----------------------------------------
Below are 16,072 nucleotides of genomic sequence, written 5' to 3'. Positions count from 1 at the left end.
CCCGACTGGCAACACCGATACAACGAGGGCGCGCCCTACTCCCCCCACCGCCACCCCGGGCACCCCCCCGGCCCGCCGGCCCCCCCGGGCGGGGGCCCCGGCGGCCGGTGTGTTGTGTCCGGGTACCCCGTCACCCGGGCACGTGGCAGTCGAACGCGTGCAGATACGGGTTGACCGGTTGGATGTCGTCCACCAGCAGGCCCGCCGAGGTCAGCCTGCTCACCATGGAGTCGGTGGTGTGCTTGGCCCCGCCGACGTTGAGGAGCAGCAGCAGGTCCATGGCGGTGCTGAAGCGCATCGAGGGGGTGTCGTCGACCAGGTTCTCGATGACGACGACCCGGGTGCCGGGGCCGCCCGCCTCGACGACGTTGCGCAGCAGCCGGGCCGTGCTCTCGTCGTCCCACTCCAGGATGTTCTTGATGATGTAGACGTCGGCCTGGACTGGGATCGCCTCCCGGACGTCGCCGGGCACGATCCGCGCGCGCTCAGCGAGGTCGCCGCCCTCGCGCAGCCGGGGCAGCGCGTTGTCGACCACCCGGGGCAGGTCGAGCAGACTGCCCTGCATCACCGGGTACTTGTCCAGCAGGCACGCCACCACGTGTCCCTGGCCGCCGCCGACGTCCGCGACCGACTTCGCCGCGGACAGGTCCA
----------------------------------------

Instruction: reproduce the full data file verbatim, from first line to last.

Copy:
Below are 16,072 nucleotides of genomic sequence, written 5' to 3'. Positions count from 1 at the left end.
CCCGACTGGCAACACCGATACAACGAGGGCGCGCCCTACTCCCCCCACCGCCACCCCGGGCACCCCCCCGGCCCGCCGGCCCCCCCGGGCGGGGGCCCCGGCGGCCGGTGTGTTGTGTCCGGGTACCCCGTCACCCGGGCACGTGGCAGTCGAACGCGTGCAGATACGGGTTGACCGGTTGGATGTCGTCCACCAGCAGGCCCGCCGAGGTCAGCCTGCTCACCATGGAGTCGGTGGTGTGCTTGGCCCCGCCGACGTTGAGGAGCAGCAGCAGGTCCATGGCGGTGCTGAAGCGCATCGAGGGGGTGTCGTCGACCAGGTTCTCGATGACGACGACCCGGGTGCCGGGGCCGCCCGCCTCGACGACGTTGCGCAGCAGCCGGGCCGTGCTCTCGTCGTCCCACTCCAGGATGTTCTTGATGATGTAGACGTCGGCCTGGACTGGGATCGCCTCCCGGACGTCGCCGGGCACGATCCGCGCGCGCTCAGCGAGGTCGCCGCCCTCGCGCAGCCGGGGCAGCGCGTTGTCGACCACCCGGGGCAGGTCGAGCAGACTGCCCTGCATCACCGGGTACTTGTCCAGCAGGCACGCCACCACGTGTCCCTGGCCGCCGCCGACGTCCGCGACCGACTTCGCCGCGGACAGGTCCA